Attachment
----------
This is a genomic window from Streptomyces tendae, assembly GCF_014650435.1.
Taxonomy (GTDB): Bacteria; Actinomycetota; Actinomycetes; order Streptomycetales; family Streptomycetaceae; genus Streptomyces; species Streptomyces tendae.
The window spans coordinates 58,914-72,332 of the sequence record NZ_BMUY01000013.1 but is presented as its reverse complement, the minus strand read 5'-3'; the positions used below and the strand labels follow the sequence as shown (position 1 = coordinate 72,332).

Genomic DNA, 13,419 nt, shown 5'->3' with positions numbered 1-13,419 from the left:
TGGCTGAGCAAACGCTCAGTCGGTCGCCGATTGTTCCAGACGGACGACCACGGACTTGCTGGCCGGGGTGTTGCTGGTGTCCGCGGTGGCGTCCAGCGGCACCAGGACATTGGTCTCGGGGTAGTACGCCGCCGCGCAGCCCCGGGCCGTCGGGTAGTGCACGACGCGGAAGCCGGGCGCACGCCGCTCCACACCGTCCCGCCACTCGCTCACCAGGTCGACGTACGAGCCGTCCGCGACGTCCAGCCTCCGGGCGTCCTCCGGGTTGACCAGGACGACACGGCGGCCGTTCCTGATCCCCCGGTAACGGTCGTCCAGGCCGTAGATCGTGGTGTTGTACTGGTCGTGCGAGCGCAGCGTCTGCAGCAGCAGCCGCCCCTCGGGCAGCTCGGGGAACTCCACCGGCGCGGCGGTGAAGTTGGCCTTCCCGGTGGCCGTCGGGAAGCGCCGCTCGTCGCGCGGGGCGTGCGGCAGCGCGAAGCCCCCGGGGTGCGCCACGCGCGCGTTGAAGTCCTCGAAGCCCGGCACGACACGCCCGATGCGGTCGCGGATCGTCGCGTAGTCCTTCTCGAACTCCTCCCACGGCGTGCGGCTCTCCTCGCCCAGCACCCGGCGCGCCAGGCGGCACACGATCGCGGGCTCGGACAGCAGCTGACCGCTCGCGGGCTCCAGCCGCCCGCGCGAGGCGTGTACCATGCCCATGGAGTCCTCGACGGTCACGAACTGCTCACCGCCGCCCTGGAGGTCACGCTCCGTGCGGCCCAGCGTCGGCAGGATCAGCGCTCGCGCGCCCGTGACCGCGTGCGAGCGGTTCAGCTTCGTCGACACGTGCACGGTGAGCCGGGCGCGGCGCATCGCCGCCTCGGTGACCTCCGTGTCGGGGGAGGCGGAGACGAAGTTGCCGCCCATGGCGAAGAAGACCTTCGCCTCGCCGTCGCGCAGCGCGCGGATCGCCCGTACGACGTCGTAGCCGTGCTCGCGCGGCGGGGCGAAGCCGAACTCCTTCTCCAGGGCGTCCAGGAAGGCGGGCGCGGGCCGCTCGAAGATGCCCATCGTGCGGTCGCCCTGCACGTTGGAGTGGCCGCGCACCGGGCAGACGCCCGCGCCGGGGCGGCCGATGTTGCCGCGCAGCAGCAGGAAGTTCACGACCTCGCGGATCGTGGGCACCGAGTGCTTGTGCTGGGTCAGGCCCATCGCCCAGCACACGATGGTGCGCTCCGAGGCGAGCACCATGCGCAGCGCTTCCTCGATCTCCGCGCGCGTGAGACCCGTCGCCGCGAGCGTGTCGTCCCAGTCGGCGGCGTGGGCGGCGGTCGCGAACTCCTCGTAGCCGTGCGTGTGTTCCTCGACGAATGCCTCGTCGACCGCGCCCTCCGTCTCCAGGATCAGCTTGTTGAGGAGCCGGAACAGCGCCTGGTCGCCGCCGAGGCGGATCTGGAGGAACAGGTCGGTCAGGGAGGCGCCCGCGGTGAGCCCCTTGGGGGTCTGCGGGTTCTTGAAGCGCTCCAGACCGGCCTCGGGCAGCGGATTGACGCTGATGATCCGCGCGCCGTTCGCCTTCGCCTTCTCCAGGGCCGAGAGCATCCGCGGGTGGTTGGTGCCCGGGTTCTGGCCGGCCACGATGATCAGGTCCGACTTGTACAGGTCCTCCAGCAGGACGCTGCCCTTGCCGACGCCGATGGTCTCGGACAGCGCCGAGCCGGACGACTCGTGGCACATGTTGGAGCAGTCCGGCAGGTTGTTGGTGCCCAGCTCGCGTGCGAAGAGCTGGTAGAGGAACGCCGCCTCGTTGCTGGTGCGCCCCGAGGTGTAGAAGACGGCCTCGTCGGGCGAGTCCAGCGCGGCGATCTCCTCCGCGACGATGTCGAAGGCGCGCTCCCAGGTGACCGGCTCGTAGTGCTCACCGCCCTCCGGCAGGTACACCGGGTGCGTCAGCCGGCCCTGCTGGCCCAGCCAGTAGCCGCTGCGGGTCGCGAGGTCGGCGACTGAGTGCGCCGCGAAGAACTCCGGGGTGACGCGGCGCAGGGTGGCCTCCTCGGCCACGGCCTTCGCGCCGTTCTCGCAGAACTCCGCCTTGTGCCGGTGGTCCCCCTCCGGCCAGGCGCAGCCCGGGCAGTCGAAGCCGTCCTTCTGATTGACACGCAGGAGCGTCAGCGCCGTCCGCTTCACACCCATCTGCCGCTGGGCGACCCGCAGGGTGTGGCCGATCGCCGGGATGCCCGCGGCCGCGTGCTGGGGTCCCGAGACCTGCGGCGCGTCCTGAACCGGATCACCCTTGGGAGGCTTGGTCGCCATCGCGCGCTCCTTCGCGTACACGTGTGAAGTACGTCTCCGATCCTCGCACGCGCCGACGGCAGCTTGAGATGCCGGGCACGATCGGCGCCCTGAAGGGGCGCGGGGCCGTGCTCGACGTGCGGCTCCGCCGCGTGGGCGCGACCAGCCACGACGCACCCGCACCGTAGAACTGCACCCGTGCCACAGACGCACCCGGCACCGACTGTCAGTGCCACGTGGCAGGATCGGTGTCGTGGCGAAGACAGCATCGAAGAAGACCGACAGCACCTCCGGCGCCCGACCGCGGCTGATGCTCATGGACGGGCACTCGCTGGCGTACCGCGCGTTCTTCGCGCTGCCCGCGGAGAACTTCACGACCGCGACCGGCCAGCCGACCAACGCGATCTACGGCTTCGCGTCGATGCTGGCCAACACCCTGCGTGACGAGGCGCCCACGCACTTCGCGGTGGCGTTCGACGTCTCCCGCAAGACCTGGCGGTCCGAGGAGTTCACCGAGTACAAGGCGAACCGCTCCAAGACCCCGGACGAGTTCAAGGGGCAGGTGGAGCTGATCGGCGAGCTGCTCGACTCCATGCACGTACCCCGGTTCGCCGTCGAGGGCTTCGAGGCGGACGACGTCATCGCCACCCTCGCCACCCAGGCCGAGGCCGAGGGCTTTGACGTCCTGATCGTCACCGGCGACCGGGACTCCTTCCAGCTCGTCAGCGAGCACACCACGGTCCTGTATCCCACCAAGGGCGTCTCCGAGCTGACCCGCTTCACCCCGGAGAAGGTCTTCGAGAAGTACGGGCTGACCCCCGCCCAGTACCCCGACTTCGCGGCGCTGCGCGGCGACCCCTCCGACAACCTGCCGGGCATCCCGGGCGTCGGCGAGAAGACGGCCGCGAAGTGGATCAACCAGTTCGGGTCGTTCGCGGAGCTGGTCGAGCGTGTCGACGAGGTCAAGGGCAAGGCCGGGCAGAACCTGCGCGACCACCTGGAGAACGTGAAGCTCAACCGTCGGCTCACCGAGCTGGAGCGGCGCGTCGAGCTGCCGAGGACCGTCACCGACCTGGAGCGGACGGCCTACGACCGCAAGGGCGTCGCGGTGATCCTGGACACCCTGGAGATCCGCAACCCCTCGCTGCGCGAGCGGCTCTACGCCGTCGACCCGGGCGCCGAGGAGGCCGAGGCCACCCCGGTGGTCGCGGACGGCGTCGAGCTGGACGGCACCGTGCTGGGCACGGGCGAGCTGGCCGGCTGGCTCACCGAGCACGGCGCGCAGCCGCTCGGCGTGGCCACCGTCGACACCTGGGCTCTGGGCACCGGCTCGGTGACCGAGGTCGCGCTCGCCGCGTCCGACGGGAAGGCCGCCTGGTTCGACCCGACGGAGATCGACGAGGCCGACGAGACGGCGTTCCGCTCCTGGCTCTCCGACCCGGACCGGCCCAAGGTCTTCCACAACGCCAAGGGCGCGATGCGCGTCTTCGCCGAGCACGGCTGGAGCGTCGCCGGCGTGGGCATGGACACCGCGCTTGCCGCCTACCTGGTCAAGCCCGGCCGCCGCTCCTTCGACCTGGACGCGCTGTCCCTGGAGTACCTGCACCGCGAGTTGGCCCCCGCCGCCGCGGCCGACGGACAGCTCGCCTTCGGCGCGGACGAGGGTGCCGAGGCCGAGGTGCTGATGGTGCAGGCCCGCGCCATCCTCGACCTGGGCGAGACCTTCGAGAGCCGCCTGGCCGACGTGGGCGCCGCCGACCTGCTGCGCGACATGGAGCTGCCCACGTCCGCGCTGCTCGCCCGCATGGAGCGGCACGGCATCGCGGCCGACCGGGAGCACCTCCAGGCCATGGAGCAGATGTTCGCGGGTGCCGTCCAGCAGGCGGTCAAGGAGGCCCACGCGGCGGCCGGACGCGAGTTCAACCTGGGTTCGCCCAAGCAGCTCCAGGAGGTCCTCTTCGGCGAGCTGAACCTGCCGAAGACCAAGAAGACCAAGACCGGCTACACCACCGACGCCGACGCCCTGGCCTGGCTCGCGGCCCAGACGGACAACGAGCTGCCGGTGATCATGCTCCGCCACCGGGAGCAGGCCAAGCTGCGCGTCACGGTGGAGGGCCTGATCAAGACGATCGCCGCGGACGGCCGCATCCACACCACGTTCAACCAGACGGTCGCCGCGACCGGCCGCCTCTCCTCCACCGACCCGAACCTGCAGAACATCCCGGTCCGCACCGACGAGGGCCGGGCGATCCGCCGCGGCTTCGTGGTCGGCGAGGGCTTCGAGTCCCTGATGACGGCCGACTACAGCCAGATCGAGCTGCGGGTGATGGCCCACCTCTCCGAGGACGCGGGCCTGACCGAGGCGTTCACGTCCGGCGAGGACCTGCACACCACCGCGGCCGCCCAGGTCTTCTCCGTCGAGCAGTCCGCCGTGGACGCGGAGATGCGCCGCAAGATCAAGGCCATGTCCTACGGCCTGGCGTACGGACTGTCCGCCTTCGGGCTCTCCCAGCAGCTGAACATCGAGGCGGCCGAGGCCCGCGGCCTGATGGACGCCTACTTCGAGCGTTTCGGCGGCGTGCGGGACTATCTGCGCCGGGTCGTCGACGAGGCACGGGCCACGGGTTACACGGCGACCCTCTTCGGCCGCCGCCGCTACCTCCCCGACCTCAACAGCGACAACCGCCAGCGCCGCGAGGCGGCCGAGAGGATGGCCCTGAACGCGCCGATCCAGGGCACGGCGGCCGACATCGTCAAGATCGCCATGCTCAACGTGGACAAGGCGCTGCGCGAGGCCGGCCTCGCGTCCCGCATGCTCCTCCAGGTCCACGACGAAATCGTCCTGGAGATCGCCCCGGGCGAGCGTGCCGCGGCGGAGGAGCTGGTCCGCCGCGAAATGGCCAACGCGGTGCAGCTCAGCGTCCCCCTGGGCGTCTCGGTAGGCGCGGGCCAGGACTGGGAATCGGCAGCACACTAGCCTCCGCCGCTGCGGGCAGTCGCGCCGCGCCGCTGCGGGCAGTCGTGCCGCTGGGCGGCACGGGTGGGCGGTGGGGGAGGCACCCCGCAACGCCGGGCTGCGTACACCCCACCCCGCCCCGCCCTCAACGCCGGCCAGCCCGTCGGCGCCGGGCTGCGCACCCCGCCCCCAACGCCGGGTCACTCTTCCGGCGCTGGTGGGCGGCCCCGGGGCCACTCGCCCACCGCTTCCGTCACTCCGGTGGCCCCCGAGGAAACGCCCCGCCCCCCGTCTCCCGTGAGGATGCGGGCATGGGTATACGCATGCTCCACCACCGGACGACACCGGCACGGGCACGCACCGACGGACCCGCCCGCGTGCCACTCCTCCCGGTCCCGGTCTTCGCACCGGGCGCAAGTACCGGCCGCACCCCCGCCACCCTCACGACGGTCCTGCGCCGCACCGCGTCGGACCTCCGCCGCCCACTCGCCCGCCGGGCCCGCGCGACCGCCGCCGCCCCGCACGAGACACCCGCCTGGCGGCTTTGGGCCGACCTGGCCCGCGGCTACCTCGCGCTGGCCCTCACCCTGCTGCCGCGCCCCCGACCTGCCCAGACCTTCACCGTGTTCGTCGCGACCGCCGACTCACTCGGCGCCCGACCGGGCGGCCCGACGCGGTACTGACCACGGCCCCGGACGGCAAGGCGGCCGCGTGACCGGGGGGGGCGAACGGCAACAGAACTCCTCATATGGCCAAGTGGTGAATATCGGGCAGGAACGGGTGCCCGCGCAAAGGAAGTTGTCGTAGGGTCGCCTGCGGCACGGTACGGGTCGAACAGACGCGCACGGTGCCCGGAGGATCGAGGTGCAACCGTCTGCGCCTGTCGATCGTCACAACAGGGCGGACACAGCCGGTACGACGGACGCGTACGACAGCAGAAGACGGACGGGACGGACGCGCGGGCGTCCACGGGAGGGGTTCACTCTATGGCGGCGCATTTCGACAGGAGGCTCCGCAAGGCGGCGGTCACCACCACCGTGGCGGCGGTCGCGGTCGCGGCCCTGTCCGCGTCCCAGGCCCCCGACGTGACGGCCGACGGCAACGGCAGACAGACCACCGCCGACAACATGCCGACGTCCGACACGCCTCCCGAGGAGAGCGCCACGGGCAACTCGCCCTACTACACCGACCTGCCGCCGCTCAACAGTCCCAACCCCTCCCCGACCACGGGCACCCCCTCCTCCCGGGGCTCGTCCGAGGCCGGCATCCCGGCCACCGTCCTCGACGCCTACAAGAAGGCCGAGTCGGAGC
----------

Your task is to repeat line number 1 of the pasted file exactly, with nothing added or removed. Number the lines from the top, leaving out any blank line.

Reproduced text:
This is a genomic window from Streptomyces tendae, assembly GCF_014650435.1.